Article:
All of that said, I eventually came to develop a certain appreciation for the experience this movie provides (although I can’t help but wonder if it didn’t involve some version of the placebo effect or whether this might be the film equivalent of John Cage’s 4’33”.) As someone firmly entrenched within the overstimulated media and technological landscape of the 2010s, it was indeed rather soothing to simply focus my attention on… not much in particular. Certainly skill and craft were required of the filmmakers to select suitable locations, camera placement, and picturesque shots derived therein. The audio deserves particular remark, as the ambiance of each environment is what really sets this apart from, say, a coffee table book of still images. As mentioned, the shots themselves are entirely static, with most containing only the barest traces of movement. Occasionally a small animal will flutter or hop into frame, but the runtime largely consists of empty spaces where people once stood. Given the absence of title cards, it became a banal guessing game to try to recognize where each location might be or what circumstances might have led these environments into such disrepair. I believe a number of shots depict the more famous abandoned locales of the Chernobyl and Fukushima exclusion zones and the Korean DMZ – but again, these are only guesses. I have purposely avoided reading for any further context before writing this review, so I can also only speculate on the filmmakers’ intentions or pretensions with this production. The obvious question raised, especially given the glut of post-apocalyptic fiction in recent years, is whether our entire civilization might one day resemble the ruins onscreen; however, given that the various locations have been forsaken at different times and places and for different reasons, it is difficult to discern any larger statement being made. (As one might if the film consisted solely of radioactive towns or failed businesses, etc.)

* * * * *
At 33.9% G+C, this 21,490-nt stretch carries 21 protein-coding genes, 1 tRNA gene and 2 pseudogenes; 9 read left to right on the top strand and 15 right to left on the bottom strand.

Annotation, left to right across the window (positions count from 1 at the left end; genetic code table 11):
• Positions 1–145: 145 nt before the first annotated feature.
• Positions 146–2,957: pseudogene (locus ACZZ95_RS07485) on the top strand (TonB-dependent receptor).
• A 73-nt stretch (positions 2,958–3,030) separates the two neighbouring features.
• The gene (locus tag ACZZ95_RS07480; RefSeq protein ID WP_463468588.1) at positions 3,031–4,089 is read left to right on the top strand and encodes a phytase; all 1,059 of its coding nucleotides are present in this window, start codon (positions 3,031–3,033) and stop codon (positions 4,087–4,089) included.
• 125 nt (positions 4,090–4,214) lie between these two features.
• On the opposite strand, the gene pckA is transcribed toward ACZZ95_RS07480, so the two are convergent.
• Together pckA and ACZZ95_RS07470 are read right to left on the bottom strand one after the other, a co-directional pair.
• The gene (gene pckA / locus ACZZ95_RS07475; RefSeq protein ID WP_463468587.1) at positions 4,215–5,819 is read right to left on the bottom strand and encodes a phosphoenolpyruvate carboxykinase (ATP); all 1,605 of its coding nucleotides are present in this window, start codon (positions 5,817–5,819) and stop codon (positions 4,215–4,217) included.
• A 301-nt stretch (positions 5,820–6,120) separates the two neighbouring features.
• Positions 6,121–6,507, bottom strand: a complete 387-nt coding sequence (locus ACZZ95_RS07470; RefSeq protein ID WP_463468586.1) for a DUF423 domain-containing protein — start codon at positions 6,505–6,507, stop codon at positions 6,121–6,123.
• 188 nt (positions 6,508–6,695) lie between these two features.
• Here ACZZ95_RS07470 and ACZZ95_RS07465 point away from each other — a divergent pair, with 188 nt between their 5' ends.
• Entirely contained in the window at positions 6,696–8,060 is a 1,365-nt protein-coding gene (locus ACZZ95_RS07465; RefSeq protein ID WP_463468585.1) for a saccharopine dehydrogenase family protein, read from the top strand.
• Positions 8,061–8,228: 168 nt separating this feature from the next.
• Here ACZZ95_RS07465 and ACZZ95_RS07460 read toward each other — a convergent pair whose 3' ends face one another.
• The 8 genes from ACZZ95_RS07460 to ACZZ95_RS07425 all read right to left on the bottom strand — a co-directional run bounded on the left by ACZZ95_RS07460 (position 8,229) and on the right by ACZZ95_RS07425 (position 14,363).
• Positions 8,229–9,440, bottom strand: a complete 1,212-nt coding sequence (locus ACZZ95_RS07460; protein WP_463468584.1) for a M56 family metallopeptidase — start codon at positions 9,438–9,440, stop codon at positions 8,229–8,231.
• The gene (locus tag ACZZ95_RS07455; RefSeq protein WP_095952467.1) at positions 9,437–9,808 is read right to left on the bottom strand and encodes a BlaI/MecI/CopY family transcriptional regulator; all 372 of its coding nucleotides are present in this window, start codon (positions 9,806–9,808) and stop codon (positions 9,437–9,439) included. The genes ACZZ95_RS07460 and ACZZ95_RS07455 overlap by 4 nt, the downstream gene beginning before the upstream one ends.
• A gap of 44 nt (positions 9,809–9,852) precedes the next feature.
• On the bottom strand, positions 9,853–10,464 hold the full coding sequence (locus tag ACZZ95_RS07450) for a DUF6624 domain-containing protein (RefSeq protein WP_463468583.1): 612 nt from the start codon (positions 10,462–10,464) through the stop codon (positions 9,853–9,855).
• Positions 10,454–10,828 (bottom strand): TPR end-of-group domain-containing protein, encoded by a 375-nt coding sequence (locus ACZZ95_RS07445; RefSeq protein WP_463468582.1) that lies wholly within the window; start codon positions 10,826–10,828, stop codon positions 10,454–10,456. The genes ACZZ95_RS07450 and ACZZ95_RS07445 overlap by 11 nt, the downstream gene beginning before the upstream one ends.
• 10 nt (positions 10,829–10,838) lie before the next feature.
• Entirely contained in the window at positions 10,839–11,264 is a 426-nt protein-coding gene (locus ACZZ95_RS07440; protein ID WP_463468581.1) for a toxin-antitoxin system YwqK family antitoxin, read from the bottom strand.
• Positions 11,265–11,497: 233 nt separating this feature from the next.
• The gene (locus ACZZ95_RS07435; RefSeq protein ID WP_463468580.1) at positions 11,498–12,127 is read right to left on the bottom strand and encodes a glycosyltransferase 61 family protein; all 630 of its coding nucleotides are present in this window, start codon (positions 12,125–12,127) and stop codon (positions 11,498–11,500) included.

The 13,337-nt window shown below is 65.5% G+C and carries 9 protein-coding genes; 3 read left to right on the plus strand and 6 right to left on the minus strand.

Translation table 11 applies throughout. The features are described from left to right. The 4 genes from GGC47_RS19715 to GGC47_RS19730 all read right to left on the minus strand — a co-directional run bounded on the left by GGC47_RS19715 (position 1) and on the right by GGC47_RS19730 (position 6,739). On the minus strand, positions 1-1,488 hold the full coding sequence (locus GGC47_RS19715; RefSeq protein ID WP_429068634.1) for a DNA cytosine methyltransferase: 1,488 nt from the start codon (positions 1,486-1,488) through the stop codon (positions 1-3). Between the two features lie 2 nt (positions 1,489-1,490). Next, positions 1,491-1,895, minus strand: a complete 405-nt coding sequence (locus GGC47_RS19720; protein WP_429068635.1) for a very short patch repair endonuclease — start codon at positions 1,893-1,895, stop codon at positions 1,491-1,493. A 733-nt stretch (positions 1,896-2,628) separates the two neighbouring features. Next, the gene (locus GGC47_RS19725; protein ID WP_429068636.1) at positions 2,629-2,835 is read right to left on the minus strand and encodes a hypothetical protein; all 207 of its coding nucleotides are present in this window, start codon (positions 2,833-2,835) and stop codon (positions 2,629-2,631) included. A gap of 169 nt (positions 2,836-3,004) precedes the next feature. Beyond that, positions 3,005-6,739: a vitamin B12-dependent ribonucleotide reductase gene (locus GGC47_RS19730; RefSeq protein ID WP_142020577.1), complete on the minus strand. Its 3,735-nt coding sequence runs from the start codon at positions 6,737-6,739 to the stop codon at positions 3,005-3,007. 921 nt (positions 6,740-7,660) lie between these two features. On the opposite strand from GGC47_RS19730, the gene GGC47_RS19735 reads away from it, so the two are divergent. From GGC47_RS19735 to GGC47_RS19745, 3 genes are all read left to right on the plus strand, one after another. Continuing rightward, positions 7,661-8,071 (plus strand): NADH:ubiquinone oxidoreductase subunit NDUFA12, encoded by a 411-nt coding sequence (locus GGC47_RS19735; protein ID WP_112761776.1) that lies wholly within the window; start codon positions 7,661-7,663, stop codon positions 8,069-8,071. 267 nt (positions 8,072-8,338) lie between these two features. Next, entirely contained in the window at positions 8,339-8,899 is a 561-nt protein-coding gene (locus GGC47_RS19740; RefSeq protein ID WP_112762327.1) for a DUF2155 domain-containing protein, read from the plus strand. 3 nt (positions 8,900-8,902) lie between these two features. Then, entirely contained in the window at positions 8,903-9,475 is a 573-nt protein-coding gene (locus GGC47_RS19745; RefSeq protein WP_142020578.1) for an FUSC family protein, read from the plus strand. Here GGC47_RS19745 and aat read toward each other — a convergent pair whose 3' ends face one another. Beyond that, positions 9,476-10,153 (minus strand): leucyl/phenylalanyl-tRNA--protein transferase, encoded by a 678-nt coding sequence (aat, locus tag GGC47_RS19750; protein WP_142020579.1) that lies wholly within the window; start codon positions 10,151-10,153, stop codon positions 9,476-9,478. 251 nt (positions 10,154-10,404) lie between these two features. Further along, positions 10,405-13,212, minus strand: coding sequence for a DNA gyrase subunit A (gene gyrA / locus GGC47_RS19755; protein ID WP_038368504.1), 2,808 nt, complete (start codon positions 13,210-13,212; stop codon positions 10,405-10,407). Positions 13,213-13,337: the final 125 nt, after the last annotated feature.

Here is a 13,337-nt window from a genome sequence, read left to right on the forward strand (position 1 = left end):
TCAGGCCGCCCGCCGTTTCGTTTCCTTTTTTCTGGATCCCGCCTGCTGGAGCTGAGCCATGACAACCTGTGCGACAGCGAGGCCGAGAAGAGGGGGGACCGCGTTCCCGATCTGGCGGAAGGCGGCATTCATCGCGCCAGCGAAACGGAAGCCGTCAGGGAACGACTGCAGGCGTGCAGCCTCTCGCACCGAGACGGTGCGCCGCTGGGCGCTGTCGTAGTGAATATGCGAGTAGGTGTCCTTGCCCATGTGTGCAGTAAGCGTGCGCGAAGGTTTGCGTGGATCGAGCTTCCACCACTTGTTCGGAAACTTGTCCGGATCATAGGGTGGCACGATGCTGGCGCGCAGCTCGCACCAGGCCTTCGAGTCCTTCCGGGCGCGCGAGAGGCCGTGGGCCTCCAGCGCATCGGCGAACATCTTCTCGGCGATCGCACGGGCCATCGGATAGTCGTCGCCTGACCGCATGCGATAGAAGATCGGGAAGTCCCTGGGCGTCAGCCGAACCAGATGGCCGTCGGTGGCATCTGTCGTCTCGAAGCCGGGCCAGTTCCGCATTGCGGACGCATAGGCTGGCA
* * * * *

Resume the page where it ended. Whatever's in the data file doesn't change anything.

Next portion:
My middle-of-the-road rating reflects my ambivalence on the question of whether this movie is worth watching or whether, frankly, it’s any good. I certainly don’t regret watching it, but it’s definitely a hard sell. If you’re still intrigued after reading this review, I recommend you view it the way I did: alone, in a quiet room, perhaps even in daylight (all of the shots appear to be lit by the sun), and with as few interruptions or distractions as possible. It will almost certainly be an endurance and concentration exercise, but by that token it may also be an opiate for the overstimulated mind.

Not a world we would choose to live in

Like the films of Godfrey Reggio, Nikolaus Geyrhalter’s “Homo Sapiens”is a wordless look at the state of our planet but unlike Reggio’s films we are not even permitted a music score to distract us, just a discordant soundtrack made of the noises of humanity and of nature and the sounds are just as important as the images, (the sound ‘design’ is credited to Florian Kindlinger and Peter Kutin). Where are we and what has happened? The empty, and often wrecked, buildings we see could be Earth after The Apocalypse. Consequently the film is as much sci-fi as it is documentary and like a number of such ‘experimental’ works is perhaps best viewed as a video installation in a gallery rather than in a cinema or on television. Did Geyrhalter stage this or simply record it? Either way, this is not a world you would want to inhabit yet in the back of your mind you know this is the world we do inhabit and it’s far from a welcoming place. The Homo Sapiens of the title, by the way, are conspicuous by their absence.